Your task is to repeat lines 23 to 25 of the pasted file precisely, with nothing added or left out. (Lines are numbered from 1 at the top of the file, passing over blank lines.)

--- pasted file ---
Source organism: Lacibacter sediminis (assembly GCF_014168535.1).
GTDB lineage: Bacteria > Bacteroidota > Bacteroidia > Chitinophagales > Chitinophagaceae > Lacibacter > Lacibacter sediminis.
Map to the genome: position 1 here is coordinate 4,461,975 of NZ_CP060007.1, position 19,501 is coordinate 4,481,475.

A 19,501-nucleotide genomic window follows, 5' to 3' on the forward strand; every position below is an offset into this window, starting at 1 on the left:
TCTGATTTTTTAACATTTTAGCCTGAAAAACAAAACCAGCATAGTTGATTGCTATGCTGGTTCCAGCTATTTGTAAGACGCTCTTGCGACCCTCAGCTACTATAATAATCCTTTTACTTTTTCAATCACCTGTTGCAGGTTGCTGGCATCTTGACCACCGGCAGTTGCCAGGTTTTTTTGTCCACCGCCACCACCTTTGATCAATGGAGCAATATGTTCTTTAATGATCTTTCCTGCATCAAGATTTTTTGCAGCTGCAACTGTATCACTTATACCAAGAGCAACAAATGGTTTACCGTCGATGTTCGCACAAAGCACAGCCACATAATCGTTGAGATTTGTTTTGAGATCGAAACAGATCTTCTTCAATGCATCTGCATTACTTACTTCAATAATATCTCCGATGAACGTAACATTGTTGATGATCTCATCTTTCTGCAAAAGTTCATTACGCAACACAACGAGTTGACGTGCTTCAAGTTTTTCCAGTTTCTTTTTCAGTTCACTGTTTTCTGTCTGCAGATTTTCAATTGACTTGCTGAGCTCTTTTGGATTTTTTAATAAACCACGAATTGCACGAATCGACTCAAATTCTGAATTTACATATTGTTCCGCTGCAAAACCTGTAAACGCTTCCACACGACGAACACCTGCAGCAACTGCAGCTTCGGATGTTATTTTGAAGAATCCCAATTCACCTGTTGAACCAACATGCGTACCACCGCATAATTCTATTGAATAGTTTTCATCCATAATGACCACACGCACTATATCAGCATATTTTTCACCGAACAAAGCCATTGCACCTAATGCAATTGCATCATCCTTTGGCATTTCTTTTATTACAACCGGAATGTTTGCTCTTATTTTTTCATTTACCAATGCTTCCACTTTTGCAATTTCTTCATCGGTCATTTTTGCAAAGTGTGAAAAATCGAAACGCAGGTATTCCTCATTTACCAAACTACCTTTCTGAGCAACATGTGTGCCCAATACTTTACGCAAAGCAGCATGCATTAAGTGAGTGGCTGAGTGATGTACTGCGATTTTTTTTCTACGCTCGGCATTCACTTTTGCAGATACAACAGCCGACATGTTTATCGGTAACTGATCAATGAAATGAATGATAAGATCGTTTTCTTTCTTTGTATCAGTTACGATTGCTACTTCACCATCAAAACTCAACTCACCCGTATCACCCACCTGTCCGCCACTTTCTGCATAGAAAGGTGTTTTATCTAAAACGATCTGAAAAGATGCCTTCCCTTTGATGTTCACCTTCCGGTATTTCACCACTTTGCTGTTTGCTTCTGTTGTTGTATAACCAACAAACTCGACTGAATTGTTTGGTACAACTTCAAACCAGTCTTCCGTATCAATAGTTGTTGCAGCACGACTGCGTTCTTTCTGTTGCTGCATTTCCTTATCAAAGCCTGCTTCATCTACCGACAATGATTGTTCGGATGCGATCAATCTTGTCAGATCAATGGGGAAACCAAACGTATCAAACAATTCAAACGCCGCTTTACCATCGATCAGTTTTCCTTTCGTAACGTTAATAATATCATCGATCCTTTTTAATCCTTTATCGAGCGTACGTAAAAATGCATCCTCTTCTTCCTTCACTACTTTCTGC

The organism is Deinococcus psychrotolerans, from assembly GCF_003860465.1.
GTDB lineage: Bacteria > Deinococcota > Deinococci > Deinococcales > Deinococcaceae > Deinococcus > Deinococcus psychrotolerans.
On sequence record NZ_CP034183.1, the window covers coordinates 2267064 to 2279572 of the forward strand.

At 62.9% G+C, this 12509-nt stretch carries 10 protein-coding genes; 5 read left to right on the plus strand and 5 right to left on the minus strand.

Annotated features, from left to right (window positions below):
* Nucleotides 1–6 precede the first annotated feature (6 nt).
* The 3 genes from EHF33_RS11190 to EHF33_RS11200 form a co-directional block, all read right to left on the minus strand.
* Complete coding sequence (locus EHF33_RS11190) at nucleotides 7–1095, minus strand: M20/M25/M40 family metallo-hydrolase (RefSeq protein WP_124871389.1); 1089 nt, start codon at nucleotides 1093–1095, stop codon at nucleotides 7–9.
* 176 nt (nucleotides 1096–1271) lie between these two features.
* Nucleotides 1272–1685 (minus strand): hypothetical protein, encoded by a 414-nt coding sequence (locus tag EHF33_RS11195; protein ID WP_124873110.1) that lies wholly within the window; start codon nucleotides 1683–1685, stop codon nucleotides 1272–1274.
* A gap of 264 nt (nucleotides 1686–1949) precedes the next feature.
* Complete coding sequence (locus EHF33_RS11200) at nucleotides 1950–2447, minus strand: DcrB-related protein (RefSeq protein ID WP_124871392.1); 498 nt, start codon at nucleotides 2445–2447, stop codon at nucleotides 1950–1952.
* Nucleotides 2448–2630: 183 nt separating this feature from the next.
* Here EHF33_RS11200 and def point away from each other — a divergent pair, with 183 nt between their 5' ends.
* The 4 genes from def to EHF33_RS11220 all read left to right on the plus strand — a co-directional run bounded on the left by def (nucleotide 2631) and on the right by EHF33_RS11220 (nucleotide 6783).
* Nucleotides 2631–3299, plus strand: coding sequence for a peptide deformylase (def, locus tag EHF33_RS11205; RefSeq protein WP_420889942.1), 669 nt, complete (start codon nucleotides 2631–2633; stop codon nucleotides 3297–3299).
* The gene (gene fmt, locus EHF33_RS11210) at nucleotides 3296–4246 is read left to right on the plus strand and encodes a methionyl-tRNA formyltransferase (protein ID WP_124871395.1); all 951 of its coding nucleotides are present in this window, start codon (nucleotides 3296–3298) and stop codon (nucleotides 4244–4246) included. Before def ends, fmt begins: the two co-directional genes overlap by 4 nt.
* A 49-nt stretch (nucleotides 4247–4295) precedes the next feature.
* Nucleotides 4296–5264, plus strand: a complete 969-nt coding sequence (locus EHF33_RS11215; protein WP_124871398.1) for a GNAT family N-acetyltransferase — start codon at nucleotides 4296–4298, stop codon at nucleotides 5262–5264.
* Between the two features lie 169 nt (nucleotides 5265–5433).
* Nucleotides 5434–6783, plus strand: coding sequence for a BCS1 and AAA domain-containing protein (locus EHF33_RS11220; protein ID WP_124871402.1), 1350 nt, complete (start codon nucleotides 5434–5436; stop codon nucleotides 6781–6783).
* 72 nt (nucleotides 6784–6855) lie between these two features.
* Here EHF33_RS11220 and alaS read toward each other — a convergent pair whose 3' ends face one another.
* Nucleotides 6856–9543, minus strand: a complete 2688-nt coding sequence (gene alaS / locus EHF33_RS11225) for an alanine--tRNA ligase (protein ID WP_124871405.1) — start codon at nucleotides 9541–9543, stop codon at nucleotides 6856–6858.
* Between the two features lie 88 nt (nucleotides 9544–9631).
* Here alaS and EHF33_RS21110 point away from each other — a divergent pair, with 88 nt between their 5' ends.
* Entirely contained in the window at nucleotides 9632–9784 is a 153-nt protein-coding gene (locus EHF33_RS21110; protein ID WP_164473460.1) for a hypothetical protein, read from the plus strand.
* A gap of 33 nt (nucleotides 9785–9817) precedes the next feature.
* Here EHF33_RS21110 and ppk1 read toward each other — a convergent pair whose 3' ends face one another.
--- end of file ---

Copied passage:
* A 49-nt stretch (nucleotides 4247–4295) precedes the next feature.
* Nucleotides 4296–5264, plus strand: a complete 969-nt coding sequence (locus EHF33_RS11215; protein WP_124871398.1) for a GNAT family N-acetyltransferase — start codon at nucleotides 4296–4298, stop codon at nucleotides 5262–5264.
* Between the two features lie 169 nt (nucleotides 5265–5433).